Last updated Sept. 8, 2009
When you’re applying for life insurance, the insurance company considers not only your blood pressure and cholesterol in determining premiums but also your age, weight, whether you smoke and any other factors that might increase your risk for heart disease. The more risk factors you have, the more you’ll have to for a policy.
“If someone has treated and controlled hypertension, it probably won’t affect their life insurance application,” says Dr. Alison Moy, medical director for Liberty Mutual in Boston, Mass. “If they’re overweight, have high blood pressure combined with high cholesterol and smoke— they will pay higher premiums.”
If you have high blood pressure but aren’t overweight, don’t smoke and have normal cholesterol, you could still qualify for good life insurance rates. On the other hand, if you are overweight and have high cholesterol, even if you’re a nonsmoker with normal blood pressure, you might be offered only “standard” premiums. See more on underwriting categories.
“There are two categories when it comes to high blood pressure: one is controlled and the other is not controlled, ” says Ed Hinerman, owner of Hinerman Group insurance agency in Salida, Colo. “If a person is diagnosed with high blood pressure and it’s well-controlled, they can get preferred plus rates with some companies. If it’s out of control, their rates start to go up.”
Hinerman notes that high cholesterol is rated differently than high blood pressure.
“If you have been treated and it’s being maintained, insurers see that as a positive because you’re taking care of it. Almost all companies will allow their best rate class” for applicants with high cholesterol, he says.
How high is too high?
The American Heart Association generally recommends keeping your total cholesterol below 200, with low-density lipoprotein (LDL) or “bad” cholesterol below 100, to stay healthy. If your blood pressure goes above 140 over 90, doctors will have concerns. Even so, life insurers might look at those numbers differently.“Having blood pressure that is 140 over 90 is the borderline where damage starts happening. You are at risk even at that level of having a stroke, so [insurers] would certainly rate you at a level where there’s a mortality risk— at least until you get it under control,” says Hinerman.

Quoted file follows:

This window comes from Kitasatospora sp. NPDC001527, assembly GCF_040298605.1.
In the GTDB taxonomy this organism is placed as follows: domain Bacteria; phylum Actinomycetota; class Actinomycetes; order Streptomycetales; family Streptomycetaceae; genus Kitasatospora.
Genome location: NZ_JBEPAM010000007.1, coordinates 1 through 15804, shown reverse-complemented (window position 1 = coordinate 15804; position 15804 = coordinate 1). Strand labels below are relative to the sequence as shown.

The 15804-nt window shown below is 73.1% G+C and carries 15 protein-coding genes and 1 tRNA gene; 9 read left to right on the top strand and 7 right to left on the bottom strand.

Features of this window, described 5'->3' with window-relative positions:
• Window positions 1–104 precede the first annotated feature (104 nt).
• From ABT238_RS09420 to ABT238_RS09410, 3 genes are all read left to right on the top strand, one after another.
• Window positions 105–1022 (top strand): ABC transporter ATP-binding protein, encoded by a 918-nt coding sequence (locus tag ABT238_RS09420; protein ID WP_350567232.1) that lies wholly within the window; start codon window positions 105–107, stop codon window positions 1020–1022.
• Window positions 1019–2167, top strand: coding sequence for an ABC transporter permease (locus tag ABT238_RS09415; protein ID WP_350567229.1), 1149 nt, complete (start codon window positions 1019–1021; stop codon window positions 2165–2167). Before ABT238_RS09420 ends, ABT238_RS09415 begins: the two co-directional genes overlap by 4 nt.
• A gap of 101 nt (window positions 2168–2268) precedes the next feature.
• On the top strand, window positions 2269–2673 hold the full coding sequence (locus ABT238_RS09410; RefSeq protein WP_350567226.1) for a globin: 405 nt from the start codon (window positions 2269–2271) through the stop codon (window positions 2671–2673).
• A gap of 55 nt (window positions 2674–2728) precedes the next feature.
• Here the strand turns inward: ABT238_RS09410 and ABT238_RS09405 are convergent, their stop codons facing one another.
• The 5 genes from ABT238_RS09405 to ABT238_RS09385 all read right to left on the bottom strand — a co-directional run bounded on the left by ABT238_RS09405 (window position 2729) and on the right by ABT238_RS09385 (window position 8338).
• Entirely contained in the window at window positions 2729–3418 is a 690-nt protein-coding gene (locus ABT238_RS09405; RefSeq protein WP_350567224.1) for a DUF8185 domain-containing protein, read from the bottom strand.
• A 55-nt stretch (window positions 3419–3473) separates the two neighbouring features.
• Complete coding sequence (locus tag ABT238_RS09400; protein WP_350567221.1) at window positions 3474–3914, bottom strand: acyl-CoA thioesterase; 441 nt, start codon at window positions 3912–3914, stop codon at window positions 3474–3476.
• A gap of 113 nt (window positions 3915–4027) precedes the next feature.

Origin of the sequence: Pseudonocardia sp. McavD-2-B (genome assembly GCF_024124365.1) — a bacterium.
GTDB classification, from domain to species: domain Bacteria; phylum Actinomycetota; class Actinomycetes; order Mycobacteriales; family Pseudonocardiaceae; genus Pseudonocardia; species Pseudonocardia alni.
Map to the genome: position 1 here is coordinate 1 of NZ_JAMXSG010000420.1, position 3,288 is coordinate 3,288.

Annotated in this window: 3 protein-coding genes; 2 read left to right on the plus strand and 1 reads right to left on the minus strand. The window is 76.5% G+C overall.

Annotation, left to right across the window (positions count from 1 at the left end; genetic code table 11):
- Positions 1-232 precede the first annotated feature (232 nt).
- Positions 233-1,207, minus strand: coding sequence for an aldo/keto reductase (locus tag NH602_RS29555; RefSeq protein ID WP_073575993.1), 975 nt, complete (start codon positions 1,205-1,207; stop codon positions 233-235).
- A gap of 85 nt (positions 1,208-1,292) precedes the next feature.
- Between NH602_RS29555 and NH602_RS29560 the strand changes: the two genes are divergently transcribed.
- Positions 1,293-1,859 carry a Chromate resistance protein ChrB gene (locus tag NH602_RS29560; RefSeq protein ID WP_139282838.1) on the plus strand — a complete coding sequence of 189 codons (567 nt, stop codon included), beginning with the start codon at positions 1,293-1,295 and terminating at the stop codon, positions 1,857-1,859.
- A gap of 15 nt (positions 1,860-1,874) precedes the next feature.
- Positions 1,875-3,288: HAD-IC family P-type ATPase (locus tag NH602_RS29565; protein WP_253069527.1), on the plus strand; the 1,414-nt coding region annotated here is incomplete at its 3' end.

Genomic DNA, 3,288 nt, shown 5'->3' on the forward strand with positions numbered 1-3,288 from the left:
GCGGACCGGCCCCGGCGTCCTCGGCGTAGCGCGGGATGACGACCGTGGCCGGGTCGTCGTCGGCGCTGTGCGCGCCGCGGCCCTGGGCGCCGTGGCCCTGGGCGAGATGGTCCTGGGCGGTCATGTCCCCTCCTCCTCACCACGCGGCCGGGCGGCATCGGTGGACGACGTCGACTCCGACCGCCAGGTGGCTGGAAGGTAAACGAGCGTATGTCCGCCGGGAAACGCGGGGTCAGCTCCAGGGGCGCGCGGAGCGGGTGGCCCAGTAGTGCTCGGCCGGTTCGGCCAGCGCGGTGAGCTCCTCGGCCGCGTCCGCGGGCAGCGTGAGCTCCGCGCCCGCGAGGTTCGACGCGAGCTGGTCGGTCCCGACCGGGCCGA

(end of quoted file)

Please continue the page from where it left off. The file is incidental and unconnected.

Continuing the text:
Acceptable blood pressure and cholesterol levels also depend heavily on your age and gender. Insurers have developed charts to match your age and gender to your blood pressure and cholesterol to determine if there is a cause for concern.
“For someone to be declined because of high cholesterol, there would have to be an egregious amount of bad cholesterol,” says Hinerman. Applicants who don’t have their cholesterol under control yet could receive a postponed decision until they can show progress.
How will you know if you’re in for problems?
If your physician tells you to start taking medication to get your blood pressure or cholesterol under control, and you don’t follow doctor’s orders, expect to be charged higher premiums. On the other hand, if your doctor doesn’t view your blood pressure or cholesterol as serious enough to warrant medication, it probably won’t affect your life insurance application either.
If the medication you’re taking has been successful in lowering your blood pressure or cholesterol, it will not drive up your life insurance premiums. Today’s medications are very effective at bringing down elevated cholesterol and controlling blood pressure, and most insurers care more about your levels when you apply for insurance than the medication you took to get them there.
“It all comes down to the levels when you apply for life insurance,” says Moy. “If the medications work and you’re following your doctor’s advice, you can qualify for a better premium class.”
What if your life insurer finds out before you do?
The Centers for Disease Control and Prevention estimates that about one-third of people with high blood pressure or high cholesterol don’t know they have it. That means a lot of folks are in for a surprise when they get the results of their insurance medical exams.
“This happens all the time,” says Hinerman. “They are often aware that they have high blood pressure, but high cholesterol is definitely the most common surprise on the lab results.”
When these exams uncover an unfavorable combination of high blood pressure, high cholesterol, age and/or weight, some life insurers will still offer you a standard-rate policy, but this will come as a shock if you were expecting preferred premiums.
If you accept a policy with standard premiums, and later you and your doctor are able to get your blood pressure or cholesterol under better control, you can petition your life insurer to lower your premiums.